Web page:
December 3, 2019

From Erin Fairchild, MSW, Violence Prevention & Interventions Systems Manager, Multnomah County Public Health Division: Prevention & Health Promotion

This October, I had the pleasure of attending the first statewide Trauma Informed Oregon conference in Sunriver. As I pulled in to the tree-lined driveway of where I was staying, I breathed deeper and felt a moment of gratitude to be in a quiet place full of life and open sky. The stars were already shining brighter.

Civil Rights leader Fannie Lou Hamer said, “Nobody’s free until everybody’s free,” and though my whiteness inevitably steers me off track as I unlearn the deeply ingrained habits of white supremacy that I was socialized into, these words are always my north star. I will always keep reaching. Nobody’s free until everybody’s free. Our liberation and healing must be collective, otherwise it’s just dominance disguised as empowerment. I know I am not alone in holding up this truth: when the most marginalized (historically and currently) among us are free to thrive, that will mean everyone is thriving.

As a member of Multnomah County’s Public Health Division, I find myself in the company of brilliant and passionate colleagues who teach me daily about the kinds of questions we should be asking as we work with our communities to improve health and well-being. Some of the inquiries include: How will this strategy benefit and uplift communities who have been the most harmed by systemic violence, interpersonal violence, trauma, and oppression? How will we center their expertise in crafting solutions based on their generative resilience and resistance? How will we shift power and resources? How will we challenge the status quo of dominance and supremacy thinking? How do we elevate the healing power of culture while dismantling oppressive norms?

For me, these critical questions ultimately mean, how will we be rooted in love so deep that everyone can see their freedom in it?

During my time at the conference, these questions were considered, held up to the light. Anita Davis with The Confederated Tribes of Warm Springs opened our time with beautiful song and prayer. I was grateful for this grounding and the centering of her voice in this space.

Another stand out session was led by Shilo George, trainer of Lush Kumtux Tumtum Consulting and colleagues she’s been working with at Metro Regional Government in Portland. My biggest takeaway from this powerful session is that moving slowly, intentionally, and relationally allows everyone to be their authentic self. And that’s critical when building trauma informed organizations—organizations that are dismantling the habits of supremacy thinking. Healing from trauma involves moving slowly enough to go deep enough.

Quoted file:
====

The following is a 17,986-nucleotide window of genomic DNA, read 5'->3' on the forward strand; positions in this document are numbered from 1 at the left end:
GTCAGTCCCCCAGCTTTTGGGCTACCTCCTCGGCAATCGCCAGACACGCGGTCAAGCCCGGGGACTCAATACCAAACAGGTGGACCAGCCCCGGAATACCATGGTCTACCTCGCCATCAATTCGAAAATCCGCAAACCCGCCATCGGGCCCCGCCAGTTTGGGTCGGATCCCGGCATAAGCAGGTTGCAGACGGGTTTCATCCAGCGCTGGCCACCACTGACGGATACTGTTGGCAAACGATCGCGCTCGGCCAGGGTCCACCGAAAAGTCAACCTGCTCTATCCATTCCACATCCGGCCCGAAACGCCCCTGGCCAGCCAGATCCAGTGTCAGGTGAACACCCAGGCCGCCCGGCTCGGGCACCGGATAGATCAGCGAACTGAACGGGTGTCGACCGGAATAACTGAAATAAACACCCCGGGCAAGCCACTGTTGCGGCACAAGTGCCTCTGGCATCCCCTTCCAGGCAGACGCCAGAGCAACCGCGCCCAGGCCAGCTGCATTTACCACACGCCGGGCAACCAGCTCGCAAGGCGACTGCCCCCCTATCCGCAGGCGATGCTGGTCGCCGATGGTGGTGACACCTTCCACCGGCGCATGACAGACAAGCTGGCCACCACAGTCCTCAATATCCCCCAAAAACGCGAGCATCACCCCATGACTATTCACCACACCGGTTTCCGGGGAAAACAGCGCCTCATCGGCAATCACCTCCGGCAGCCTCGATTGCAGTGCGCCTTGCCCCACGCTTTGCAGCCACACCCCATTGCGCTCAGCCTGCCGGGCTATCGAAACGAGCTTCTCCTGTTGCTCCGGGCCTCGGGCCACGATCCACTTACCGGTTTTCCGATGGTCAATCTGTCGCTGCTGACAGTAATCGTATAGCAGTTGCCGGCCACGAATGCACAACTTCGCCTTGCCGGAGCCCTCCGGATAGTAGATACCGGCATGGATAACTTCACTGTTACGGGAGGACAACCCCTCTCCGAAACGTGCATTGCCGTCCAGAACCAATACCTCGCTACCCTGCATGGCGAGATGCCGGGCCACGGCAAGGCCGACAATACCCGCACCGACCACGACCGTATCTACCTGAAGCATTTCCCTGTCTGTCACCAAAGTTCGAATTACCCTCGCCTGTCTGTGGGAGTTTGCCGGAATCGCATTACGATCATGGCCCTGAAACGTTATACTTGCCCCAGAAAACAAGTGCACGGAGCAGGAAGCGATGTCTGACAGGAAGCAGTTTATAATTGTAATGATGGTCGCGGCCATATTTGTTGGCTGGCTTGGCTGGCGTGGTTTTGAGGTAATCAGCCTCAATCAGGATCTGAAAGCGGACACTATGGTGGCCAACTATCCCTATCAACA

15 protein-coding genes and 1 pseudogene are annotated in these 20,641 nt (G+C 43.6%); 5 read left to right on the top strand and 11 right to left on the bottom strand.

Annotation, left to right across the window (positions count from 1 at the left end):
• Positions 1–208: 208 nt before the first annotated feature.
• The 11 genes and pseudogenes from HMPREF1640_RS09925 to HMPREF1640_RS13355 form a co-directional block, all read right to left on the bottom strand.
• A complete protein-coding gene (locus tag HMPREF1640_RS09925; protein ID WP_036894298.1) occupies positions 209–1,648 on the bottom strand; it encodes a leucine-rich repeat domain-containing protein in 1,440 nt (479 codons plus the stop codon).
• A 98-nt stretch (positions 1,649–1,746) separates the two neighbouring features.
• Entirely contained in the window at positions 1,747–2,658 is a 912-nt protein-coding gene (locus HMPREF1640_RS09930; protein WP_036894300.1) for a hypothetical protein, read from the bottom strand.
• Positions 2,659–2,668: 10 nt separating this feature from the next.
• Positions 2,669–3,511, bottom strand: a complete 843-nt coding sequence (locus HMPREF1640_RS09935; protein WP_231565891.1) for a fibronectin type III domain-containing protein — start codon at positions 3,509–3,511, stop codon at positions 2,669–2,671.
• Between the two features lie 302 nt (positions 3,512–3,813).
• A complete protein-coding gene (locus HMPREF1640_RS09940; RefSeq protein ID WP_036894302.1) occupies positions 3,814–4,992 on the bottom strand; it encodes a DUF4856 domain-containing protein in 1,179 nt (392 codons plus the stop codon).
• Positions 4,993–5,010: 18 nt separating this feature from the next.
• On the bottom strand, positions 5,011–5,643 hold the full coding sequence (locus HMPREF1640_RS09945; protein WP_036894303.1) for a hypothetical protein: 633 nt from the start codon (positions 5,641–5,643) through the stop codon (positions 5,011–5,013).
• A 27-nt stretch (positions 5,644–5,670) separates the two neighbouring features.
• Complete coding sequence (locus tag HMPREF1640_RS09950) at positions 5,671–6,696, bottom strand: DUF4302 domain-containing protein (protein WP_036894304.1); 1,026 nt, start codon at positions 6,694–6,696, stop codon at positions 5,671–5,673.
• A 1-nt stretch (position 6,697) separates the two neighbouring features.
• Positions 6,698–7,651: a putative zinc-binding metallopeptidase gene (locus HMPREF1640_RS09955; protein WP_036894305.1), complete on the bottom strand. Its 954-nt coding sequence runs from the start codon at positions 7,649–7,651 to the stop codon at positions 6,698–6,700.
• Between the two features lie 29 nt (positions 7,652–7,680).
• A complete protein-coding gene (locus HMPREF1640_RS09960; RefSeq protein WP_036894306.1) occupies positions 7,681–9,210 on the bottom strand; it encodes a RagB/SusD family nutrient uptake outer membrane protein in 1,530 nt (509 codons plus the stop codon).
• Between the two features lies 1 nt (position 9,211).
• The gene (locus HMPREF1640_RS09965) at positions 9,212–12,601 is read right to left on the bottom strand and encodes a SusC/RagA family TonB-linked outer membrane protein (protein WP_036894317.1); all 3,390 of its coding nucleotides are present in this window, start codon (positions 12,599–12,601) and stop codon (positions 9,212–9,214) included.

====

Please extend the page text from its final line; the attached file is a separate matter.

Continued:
The Culture as Healing Plenary left me inspired to be a co-conspirator in figuring out how to fund culture work as radical healing work. As a violence preventionist, I want to see access to diverse cultural traditions prioritized. Hearing from our Oregon legislators over a delicious lunch helped me realize how much progress we have made in addressing and preventing trauma in this state, and motivated me to keep working, to be an active part of the solution. Leslie Gregory, Founder and Physician Assistant at Right to Health, left me with the words to advocate clearly and strongly about racism as a public health emergency. The closing panel brought me back to this question: How will we be rooted in love so deep that everyone can see their freedom in it? Hearing from survivors of interpersonal violence and institutional violence about how they have navigated multi-layered trauma to healing, recovery, and fierce advocacy felt like the best way to wind down the conference.

It reminded me of Renee Mitchell and the youth who performed from her program, I Am M.O.R.E. Every person impacted by trauma is more than their pain, and that “more” part . . . that’s where the solutions live.

Drawn by Up Your Creative Genius

Drawn by Up Your Creative Genius

Drawn by Up Your Creative Genius

The biggest takeaways for me are captured in the notes I took below:

  • We must advocate for racism to be recognized as a public health emergency by health entities
  • We need to slow down to transform systems; not rush through check boxes
  • It’s not enough to transform systems; we must also dismantle oppression that exists as systemic violence
  • We need to build workforce capacity to recognize and respond to trauma while ALSO advocating at the highest levels for policies that challenge injustice and right wrongs.
  • Figure out how to fund culture as healing
  • Center lived experience

As a survivor of trauma, I felt cared for and considered in this space. It is evident that the conference organizers thought about every detail. The use of art along the way to capture our learning with drawing was an amazing addition. The conference was trauma informed in practice, not just in theory. Having a healing and resting space specifically established for Black, Indigenous, People of Color should be present at every conference, and I was glad to see it here. It’s not a space for me, but I hope it was helpful for those who may have needed it.

Leaving the conference, I thought about the opportunity to see the stars under a different sky. I thought about my North Star—nobody’s free until everybody is free. I thanked Fannie Lou Hamer for her voice and vision, Trauma Informed Oregon for their commitment to healing and transformation, and my employer for sending me.

And then I thought, “let’s love each other so deeply that freedom follows.”